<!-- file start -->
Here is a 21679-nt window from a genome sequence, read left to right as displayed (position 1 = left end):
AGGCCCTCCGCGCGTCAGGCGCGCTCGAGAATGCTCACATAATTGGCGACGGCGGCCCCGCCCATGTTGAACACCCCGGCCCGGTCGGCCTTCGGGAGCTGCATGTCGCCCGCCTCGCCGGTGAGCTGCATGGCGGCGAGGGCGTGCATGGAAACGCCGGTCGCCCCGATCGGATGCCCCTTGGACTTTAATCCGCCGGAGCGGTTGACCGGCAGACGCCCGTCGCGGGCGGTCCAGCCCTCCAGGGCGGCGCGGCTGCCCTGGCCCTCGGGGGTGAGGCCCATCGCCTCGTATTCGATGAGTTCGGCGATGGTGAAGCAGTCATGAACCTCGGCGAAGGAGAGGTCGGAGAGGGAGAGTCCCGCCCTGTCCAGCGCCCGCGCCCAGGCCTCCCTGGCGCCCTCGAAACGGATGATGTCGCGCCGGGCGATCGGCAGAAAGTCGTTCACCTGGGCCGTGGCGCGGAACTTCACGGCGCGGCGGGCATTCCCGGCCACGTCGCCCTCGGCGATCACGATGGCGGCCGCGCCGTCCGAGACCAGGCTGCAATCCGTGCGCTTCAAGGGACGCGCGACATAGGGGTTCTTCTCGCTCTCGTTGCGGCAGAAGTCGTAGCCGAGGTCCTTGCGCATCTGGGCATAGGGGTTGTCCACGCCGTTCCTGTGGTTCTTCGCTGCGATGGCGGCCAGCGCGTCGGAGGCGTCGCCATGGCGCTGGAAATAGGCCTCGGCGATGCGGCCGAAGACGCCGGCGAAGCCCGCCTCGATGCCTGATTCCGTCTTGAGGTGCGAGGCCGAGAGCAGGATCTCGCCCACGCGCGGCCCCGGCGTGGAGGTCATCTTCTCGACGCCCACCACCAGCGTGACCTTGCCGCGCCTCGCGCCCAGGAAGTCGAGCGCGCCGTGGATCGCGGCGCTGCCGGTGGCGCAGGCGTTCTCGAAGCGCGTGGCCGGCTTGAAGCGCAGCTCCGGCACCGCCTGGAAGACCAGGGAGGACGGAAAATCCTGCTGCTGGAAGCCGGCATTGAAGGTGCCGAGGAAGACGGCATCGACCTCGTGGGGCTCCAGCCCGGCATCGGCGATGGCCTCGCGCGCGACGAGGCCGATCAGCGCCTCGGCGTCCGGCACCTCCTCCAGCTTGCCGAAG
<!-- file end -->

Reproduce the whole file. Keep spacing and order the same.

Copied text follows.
Here is a 21679-nt window from a genome sequence, read left to right as displayed (position 1 = left end):
AGGCCCTCCGCGCGTCAGGCGCGCTCGAGAATGCTCACATAATTGGCGACGGCGGCCCCGCCCATGTTGAACACCCCGGCCCGGTCGGCCTTCGGGAGCTGCATGTCGCCCGCCTCGCCGGTGAGCTGCATGGCGGCGAGGGCGTGCATGGAAACGCCGGTCGCCCCGATCGGATGCCCCTTGGACTTTAATCCGCCGGAGCGGTTGACCGGCAGACGCCCGTCGCGGGCGGTCCAGCCCTCCAGGGCGGCGCGGCTGCCCTGGCCCTCGGGGGTGAGGCCCATCGCCTCGTATTCGATGAGTTCGGCGATGGTGAAGCAGTCATGAACCTCGGCGAAGGAGAGGTCGGAGAGGGAGAGTCCCGCCCTGTCCAGCGCCCGCGCCCAGGCCTCCCTGGCGCCCTCGAAACGGATGATGTCGCGCCGGGCGATCGGCAGAAAGTCGTTCACCTGGGCCGTGGCGCGGAACTTCACGGCGCGGCGGGCATTCCCGGCCACGTCGCCCTCGGCGATCACGATGGCGGCCGCGCCGTCCGAGACCAGGCTGCAATCCGTGCGCTTCAAGGGACGCGCGACATAGGGGTTCTTCTCGCTCTCGTTGCGGCAGAAGTCGTAGCCGAGGTCCTTGCGCATCTGGGCATAGGGGTTGTCCACGCCGTTCCTGTGGTTCTTCGCTGCGATGGCGGCCAGCGCGTCGGAGGCGTCGCCATGGCGCTGGAAATAGGCCTCGGCGATGCGGCCGAAGACGCCGGCGAAGCCCGCCTCGATGCCTGATTCCGTCTTGAGGTGCGAGGCCGAGAGCAGGATCTCGCCCACGCGCGGCCCCGGCGTGGAGGTCATCTTCTCGACGCCCACCACCAGCGTGACCTTGCCGCGCCTCGCGCCCAGGAAGTCGAGCGCGCCGTGGATCGCGGCGCTGCCGGTGGCGCAGGCGTTCTCGAAGCGCGTGGCCGGCTTGAAGCGCAGCTCCGGCACCGCCTGGAAGACCAGGGAGGACGGAAAATCCTGCTGCTGGAAGCCGGCATTGAAGGTGCCGAGGAAGACGGCATCGACCTCGTGGGGCTCCAGCCCGGCATCGGCGATGGCCTCGCGCGCGACGAGGCCGATCAGCGCCTCGGCGTCCGGCACCTCCTCCAGCTTGCCGAAG